2. I tested all the tubes and all very strong with no shorts except for one of the 5U4's. Filament was open and there was loose debris inside.

This was a catastrophic failure of the power transformer. See picture. Maybe the 5U4 filament shorted (before it opened up) somehow causing the HF transformer to be shorted every other cycle?? OR maybe just an internal fault in the transformer???

I plan to replace all the candohm resistors with power resistors of the correct wattage. But still concerned that I don't have a definite root cause.

Thoughts?
Joe


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 Post subject: Re: I blew up my RCA K-130
PostPosted: Jun Fri 21, 2019 12:59 am 
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Good, we have eliminated one possible cause. I have never seen comment on 5U4 but 5Y3 has only one way it can be run side ways. With it because of the design & type of the filament. it can sag and hit, or flash over to the plate: Similar if the filament broke in the 5U4.

It may be too late to check the filament wires of that tube, but I have had an instance of a filament winding being cut through and immediately flashing over as soon as DC was developed. The one I had recently & mentioned was a chain reaction caused by a 6GW8.

It may be difficult to prove which winding went first. Unless there is earth leakage or an overload, primary side GFCI,s; Circuit Breakers & Fuses will be of no use. Even that it may not help here, like some lighting circuits here, where there is only a low current draw, the breakers are down rated. Eg. 3A rather than 10A. As the bench PSU can be placed in peril it has fuses on the HT and thermal circuit breakers on the LV. The rectifier is a slow warm up Russian 5Y3, so there is no massive startup surge from the caps as that will take out the fuse, as it is run close to the limit of the transformer.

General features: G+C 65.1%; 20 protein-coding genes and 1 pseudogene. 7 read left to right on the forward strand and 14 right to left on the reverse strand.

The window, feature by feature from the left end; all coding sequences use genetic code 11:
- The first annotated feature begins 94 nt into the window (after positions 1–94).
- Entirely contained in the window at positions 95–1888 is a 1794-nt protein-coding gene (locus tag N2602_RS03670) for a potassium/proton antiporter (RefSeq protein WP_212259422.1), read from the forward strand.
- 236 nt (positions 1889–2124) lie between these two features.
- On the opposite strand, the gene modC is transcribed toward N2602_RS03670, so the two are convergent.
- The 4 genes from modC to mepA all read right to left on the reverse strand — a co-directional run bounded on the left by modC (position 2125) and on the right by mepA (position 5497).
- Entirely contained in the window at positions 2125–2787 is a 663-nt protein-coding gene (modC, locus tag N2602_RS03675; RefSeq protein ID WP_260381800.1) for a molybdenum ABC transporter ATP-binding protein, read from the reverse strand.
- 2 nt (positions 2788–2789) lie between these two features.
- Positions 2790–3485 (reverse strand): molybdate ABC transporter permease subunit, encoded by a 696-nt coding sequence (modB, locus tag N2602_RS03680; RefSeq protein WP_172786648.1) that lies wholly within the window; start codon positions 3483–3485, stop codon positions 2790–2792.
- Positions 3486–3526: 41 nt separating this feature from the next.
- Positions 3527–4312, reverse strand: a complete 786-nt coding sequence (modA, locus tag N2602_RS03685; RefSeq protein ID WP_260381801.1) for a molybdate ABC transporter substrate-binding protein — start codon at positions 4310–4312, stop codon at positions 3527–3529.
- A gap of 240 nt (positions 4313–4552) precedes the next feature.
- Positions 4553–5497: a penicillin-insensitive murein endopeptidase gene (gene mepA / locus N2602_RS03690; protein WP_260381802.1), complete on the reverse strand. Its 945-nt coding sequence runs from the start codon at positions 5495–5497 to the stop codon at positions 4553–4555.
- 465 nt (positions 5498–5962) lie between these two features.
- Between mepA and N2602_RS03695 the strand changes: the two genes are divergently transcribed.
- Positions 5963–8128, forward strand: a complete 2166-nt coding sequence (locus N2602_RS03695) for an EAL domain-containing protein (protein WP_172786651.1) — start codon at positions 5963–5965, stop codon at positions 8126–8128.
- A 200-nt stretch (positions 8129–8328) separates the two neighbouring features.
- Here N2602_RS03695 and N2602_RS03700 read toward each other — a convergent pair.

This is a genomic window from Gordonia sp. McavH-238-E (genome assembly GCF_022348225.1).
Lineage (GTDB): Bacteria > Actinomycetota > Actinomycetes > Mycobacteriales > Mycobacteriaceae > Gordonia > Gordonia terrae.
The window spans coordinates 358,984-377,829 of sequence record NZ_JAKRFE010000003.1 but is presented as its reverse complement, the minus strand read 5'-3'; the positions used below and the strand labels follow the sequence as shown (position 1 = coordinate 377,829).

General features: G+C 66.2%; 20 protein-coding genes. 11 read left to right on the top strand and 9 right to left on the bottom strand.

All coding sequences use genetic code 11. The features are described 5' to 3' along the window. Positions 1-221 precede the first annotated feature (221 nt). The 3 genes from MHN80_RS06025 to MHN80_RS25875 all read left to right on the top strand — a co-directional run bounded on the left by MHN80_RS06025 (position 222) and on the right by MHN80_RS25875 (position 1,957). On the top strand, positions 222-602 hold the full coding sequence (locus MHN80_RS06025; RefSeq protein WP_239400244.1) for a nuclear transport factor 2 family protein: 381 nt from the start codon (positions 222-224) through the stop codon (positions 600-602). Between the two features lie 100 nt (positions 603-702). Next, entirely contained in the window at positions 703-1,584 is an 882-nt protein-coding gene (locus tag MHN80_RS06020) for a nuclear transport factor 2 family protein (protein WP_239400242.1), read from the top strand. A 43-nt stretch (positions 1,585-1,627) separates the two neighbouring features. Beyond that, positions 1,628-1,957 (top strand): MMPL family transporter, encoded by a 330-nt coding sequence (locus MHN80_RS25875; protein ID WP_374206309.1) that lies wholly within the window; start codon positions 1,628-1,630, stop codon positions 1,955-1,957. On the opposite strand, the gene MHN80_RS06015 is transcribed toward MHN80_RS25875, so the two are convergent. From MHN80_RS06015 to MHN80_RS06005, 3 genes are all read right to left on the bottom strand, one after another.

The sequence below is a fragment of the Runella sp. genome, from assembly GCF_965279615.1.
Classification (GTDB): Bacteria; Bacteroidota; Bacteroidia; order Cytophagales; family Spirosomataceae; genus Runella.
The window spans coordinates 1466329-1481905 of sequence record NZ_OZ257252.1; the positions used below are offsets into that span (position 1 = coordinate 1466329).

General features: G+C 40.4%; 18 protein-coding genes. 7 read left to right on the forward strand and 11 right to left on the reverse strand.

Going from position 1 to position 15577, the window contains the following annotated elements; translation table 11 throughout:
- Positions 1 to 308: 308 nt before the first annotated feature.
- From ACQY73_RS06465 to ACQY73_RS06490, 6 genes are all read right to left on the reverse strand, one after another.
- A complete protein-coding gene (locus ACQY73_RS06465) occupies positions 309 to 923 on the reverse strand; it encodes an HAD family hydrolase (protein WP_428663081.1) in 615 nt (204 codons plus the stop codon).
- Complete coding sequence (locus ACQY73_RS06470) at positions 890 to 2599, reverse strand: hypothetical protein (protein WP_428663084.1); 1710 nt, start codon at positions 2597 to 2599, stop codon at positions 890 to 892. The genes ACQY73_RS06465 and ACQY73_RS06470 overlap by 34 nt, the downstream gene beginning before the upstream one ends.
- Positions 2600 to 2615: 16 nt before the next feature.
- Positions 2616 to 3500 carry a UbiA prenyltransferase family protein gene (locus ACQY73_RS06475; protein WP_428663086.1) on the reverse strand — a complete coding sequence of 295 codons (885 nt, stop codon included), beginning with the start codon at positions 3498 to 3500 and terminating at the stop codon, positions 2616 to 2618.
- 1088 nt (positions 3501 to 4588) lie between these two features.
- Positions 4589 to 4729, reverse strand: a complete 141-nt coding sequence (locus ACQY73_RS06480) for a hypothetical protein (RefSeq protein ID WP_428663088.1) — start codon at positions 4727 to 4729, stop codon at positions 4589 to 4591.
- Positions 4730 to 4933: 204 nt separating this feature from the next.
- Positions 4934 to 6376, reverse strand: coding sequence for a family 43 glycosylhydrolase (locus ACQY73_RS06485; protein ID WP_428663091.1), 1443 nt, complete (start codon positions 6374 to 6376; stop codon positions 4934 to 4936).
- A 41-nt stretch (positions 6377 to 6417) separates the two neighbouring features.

Marc


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 Post subject: Re: I blew up my RCA K-130
PostPosted: Jun Fri 28, 2019 11:55 pm 
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Well, I am back in business, but not without a lot of effort. First, Craig was kind enough to supply a spare transformer. I rebuilt the chassis cable due to missing insulation on a number of conductors. Wanted to make sure that the previous problem was not due to a shorted wire in the cable.
I rebuilt the candohm completely with power resistors. All resistances are now well within specs and the power ratings of each are at least twice what they see in operation. I then replaced the first filter capacitor and checked the other three with my capacitor tester at rated voltage. All tested sat.

I powered it up on the variac and in a few short minutes the 100 uf cap blew. It had a low voltage rating and yes it was connected correctly (+ to ground). I guess it was stressed from the first event. I then replaced all three electrolytic caps even though they had all tested okay previously.

I powered it up again but after a few minutes the audio faded away. Sounded to me like a tube problem. This set has four 6F6's on the output. I pulled a NOS one and began substituting and then powering up to see if the audio faded. On the third 6F6 replacement the problem went away. So I am back in business--but still a bit concerned over not finding a positive root cause. I will be playing the set several hours before I declare victory.

So here is what I found:
1. When I replaced R28 I didn't do my homework on wattage so it burn open after playing the set about an hour.